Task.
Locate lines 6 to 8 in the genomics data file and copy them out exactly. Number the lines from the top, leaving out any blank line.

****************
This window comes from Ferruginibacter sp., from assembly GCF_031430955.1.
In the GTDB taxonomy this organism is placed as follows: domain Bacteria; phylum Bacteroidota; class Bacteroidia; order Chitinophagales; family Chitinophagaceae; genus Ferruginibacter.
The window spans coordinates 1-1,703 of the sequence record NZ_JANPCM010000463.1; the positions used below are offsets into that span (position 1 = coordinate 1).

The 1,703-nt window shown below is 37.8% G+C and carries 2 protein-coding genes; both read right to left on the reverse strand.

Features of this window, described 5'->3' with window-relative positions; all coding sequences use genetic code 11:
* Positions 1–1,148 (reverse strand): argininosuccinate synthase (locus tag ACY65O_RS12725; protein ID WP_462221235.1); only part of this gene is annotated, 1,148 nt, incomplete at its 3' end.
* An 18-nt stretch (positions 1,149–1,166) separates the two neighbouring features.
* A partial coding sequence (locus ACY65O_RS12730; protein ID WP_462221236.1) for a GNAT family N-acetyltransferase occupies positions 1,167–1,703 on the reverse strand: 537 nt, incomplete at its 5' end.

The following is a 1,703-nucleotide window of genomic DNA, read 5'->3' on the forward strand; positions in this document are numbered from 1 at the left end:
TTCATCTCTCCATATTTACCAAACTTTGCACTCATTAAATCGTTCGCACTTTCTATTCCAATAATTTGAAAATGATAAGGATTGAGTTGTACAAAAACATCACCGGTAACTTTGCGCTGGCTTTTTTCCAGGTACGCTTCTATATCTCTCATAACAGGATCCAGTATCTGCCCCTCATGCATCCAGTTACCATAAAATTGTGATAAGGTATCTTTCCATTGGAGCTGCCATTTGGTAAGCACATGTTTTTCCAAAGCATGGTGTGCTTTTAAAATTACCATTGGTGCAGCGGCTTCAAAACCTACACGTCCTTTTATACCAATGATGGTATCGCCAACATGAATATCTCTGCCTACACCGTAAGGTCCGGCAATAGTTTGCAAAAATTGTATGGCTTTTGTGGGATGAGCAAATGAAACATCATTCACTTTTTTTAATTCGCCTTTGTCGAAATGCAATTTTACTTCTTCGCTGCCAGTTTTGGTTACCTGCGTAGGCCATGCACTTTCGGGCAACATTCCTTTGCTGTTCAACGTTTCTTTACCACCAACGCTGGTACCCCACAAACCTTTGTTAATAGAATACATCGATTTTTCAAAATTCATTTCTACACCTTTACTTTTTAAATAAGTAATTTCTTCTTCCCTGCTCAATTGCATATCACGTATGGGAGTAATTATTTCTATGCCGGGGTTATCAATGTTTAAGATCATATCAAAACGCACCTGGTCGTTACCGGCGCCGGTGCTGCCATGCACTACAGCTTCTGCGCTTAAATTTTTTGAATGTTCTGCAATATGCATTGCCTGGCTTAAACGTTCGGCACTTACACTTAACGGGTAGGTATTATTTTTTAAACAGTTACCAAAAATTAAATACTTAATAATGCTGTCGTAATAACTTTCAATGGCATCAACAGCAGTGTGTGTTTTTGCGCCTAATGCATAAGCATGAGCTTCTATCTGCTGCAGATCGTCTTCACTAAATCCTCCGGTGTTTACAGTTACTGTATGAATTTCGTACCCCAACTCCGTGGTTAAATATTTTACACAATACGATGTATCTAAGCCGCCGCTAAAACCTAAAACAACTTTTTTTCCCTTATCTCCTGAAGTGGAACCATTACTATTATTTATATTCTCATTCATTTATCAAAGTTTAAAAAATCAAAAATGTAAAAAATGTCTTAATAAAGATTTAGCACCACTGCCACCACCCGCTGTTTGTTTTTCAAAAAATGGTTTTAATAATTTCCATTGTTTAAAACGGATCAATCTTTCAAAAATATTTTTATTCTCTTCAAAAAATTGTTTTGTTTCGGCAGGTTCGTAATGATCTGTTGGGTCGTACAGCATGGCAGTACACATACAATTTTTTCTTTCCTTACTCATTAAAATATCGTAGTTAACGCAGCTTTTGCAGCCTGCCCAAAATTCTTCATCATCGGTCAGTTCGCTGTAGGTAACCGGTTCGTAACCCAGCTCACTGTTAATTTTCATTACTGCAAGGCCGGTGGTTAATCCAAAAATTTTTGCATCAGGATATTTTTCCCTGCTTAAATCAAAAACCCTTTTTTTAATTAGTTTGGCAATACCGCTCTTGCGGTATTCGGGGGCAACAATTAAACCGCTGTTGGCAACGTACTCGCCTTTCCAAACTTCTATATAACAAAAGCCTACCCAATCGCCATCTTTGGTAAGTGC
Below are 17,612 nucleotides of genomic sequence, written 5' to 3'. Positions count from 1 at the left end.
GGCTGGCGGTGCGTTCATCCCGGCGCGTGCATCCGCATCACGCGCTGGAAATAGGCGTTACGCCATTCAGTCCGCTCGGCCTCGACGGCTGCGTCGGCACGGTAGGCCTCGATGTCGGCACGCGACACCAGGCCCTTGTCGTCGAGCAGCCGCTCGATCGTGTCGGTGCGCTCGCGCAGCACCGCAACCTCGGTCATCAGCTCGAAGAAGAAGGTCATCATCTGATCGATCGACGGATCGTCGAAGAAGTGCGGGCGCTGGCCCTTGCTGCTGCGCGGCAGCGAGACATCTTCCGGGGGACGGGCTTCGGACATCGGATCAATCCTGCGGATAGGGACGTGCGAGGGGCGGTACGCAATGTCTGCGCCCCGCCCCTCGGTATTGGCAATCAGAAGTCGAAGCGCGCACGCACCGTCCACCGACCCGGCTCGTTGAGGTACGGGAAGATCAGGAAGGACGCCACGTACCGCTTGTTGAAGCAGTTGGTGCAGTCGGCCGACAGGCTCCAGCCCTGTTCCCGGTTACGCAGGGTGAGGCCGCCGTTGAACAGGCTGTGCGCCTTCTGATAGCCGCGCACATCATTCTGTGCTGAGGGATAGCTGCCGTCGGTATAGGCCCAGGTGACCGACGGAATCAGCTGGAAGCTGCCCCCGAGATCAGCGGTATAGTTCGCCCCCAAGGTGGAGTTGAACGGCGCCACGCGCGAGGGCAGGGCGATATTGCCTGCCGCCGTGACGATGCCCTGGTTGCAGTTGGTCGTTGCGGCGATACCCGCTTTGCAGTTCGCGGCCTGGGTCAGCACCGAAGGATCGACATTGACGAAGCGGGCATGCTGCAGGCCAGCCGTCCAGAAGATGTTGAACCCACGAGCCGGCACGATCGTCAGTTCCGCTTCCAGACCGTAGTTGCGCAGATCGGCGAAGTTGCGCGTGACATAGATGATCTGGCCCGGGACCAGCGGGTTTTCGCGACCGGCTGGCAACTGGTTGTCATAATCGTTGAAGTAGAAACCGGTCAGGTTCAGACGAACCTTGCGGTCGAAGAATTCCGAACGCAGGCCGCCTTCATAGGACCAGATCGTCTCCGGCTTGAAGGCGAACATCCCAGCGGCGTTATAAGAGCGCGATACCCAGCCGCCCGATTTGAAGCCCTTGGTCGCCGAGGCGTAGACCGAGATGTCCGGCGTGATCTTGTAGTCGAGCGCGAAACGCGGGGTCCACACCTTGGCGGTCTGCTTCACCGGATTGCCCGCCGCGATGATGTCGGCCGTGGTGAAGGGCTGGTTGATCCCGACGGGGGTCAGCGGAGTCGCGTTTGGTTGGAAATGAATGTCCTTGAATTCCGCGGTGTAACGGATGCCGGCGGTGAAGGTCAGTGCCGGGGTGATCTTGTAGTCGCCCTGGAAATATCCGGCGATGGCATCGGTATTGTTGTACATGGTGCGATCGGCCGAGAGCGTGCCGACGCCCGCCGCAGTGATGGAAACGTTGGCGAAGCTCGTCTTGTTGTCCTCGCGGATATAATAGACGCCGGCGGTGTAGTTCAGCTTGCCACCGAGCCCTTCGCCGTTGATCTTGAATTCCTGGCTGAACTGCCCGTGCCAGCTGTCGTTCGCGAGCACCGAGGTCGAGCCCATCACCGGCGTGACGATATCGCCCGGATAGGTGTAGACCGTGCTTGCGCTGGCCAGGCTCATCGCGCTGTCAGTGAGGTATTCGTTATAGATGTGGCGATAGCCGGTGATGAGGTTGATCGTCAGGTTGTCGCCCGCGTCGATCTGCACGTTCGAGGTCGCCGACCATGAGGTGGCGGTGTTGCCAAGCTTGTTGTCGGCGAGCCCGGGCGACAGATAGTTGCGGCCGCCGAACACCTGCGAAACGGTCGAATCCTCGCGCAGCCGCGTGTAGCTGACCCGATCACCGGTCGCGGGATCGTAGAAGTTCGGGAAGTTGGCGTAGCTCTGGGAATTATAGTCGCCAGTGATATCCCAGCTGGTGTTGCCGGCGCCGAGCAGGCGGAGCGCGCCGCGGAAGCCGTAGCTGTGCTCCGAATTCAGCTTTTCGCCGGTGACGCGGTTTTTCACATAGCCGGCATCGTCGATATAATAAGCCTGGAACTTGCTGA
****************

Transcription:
* Positions 1–1,148 (reverse strand): argininosuccinate synthase (locus tag ACY65O_RS12725; protein ID WP_462221235.1); only part of this gene is annotated, 1,148 nt, incomplete at its 3' end.
* An 18-nt stretch (positions 1,149–1,166) separates the two neighbouring features.
* A partial coding sequence (locus ACY65O_RS12730; protein ID WP_462221236.1) for a GNAT family N-acetyltransferase occupies positions 1,167–1,703 on the reverse strand: 537 nt, incomplete at its 5' end.